what makes 69 so impossible?! brake conversion - Impala Tech
Brakes & Suspension Conversion Questions & more

 
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post #1 of 5 (permalink) Old 05-13-2014, 02:31 PM Thread Starter
 
 
Join Date: May 2013
Location: Green Bay
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what makes 69 so impossible?! brake conversion

So in the endeavor to restore my 1969 caprice I've come across numerous times where parts listed go up to 1968 then 1970 on out. Why nothing for 1969?! Is it really that different?! I've been trying to find the parts I need to convert to 4 corner disc brakes and am stumped. I will be getting wilwood upgraded calipers once I know what style the right conversion will accept and 11" powerslot rotors. Id LIKE a 2" drop spindle and have the order in for tubular upper and lower control arms with qa1 coilovers already. I'm not concerned about master cylinder or booster selection as of yet. And as for the rear, I have the factory 10 bolt at the moment but will be putting a 12 bolt under her once I find a suitable candidate.
So what will work with this car? And is 1969 compatible with other years generally even if the application selections differ? I guess that's more of a general question there.

Last edited by 03impala9c1; 05-13-2014 at 02:54 PM.
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post #2 of 5 (permalink) Old 05-13-2014, 02:53 PM Thread Starter
 
 
Join Date: May 2013
Location: Green Bay
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Forgot to add that the car is being built for light auto cross if that matters

1969 Caprice 327 TH350 - restomod project
2003 Impala 9c1 - stuff done
1964 Chevelle Malibu SS - mild resto
1976 XJ12 - stock v12/bagged
1998 Trans Am - lots done
1999 GTP - lots done
1999 GSE - T66 T3/T04e hybrid
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post #3 of 5 (permalink) Old 05-13-2014, 03:41 PM
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1969 was the first year that all GM cars had the option for disc brakes using the new GM designed single piston caliper. But because GM was still concerned if it would work on big cars they made a special; two year only bigger version of the one piston caliper just for the 1969 and early 1970 year cars which because few ordered disc brakes is a very rare item to source used. Your 1969 will also accept the Girling four piston cast iron disc brake caliper that was offered in 1968 (it is basically the rear disc Corvette rotor bolted to a special one year only front wheel hub that used a Corvette caliper). All of the Corvette brake parts are reproduced except for the wheel hub. I have heard of members who have chucked up their drum brake hubs and turning them on a lathe to bolt up to the rear rotor off of a C2, C3 Corvette, but I have no idea what the dimensions are that they turned them to.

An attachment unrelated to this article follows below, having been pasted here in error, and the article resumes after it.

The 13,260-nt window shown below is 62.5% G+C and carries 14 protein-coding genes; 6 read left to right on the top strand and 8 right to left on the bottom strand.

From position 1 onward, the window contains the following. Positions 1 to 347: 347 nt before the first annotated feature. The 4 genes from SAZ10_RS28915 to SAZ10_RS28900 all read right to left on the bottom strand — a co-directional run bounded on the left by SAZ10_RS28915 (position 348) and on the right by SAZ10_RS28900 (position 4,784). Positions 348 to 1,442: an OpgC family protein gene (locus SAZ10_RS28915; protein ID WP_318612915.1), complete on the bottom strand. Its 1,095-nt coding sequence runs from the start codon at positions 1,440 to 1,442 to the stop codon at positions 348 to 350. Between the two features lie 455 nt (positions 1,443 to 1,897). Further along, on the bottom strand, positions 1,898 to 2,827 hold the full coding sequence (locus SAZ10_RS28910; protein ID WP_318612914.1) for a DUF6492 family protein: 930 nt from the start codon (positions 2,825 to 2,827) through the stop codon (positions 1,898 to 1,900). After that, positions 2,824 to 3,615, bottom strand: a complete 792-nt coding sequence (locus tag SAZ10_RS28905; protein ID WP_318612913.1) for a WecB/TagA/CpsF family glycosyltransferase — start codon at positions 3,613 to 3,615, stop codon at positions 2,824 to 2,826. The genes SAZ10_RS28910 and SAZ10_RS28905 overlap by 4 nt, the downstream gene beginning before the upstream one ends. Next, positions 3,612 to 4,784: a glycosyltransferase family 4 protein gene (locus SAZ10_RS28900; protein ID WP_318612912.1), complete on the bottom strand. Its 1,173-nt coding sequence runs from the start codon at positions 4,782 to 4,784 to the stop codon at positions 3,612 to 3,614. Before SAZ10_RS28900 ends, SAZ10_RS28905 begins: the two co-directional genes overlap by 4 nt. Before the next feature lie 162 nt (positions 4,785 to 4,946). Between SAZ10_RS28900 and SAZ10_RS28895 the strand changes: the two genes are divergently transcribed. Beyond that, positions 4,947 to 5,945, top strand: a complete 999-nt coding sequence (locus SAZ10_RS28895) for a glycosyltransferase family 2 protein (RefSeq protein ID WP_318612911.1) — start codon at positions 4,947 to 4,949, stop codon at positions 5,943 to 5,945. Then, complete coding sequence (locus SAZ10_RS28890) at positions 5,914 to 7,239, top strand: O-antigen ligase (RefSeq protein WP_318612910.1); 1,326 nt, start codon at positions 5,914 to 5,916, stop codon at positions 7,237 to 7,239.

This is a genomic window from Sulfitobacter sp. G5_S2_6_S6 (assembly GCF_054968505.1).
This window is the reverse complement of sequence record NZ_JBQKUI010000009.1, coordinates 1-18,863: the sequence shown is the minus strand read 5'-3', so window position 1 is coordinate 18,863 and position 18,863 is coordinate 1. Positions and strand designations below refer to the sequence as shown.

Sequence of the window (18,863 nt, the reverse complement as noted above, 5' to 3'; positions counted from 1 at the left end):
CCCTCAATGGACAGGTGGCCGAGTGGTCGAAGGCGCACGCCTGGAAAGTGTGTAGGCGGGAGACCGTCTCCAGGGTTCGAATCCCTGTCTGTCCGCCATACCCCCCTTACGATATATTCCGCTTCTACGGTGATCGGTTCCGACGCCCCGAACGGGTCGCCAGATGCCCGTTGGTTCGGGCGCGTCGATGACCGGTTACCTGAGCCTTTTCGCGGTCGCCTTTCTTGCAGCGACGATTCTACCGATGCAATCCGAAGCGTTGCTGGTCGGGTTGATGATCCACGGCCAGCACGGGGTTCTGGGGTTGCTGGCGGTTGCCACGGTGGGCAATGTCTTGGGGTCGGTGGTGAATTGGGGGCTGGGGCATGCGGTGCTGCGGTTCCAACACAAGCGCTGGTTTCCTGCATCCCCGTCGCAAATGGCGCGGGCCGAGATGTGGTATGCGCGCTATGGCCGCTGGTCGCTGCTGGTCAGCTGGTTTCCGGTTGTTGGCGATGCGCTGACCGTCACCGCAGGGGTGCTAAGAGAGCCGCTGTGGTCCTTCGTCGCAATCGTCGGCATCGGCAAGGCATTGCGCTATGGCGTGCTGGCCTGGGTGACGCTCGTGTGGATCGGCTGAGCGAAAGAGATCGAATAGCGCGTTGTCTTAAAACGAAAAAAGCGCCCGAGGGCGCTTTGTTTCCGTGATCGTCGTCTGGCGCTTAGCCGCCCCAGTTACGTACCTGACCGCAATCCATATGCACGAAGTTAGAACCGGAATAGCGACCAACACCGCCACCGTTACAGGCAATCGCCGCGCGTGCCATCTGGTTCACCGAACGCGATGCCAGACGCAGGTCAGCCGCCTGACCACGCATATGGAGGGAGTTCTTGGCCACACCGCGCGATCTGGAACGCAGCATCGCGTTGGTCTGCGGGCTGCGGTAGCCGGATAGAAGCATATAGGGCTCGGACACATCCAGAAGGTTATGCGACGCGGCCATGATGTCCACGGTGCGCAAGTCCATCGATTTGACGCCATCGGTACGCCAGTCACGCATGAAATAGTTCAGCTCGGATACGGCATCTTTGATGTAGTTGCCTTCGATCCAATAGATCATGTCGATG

Big Dave
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post #4 of 5 (permalink) Old 05-13-2014, 08:19 PM Thread Starter
 
 
Join Date: May 2013
Location: Green Bay
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Interesting.
I wish I could open up that brain of yours Dave and have it turned into a book of knowledge lol.
So I will have to source 69-70 hubs or will I be able to use 68 and previous? Or any later common spindle fit? Something more common maybe?

1969 Caprice 327 TH350 - restomod project
2003 Impala 9c1 - stuff done
1964 Chevelle Malibu SS - mild resto
1976 XJ12 - stock v12/bagged
1998 Trans Am - lots done
1999 GTP - lots done
1999 GSE - T66 T3/T04e hybrid
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post #5 of 5 (permalink) Old 05-14-2014, 08:16 PM
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You have discovered the problem. Only a three year spread, makes any disc brake parts you find rare as hen's teeth and expensive. You have to settle for A or G-body (Chevelle or Monte Carlo) brake parts from 1968-'72 and use adapters to bolt them on (which is what all of the brake kits do), or go with custom made spindles, calipers and rotors from Wilwood or Baer (which limits going to your corner store for brake parts).

I would also like to add that disc brakes are great for racing, but do not work as well on the street as drum brakes do. The only reason GM switched over to disc brakes is they cost one third as much to make and install on new cars. Drum brakes only have one weakness. The drum can only soak up so much heat because it is mass (a big slug of cast iron) that keeps disc brakes working in a race when a drum brake would have faded away.

More expensive cars that use the same size interchangeable parts such as Buick or Pontiac had aluminum fined cast iron sleeved brake drums to shed heat faster. (Be careful of Pontiac high performance brake parts as they also had their own cast eight lug aluminum wheel that bolted to the finned drum).

Here is a more modern example off of the rear of a Monte Carlo SS

http://www.gbodyparts.com/popup_imag...3f6183db78e39e

Here is the mid sixties finned aluminum Buick drum:

http://image.automotive.com/f/tech/1...les+walden.jpg

and some one with way too much time on their hands polished this one.

http://www.motortopia.com/worldofrod...010/06/152.jpg

Big Dave
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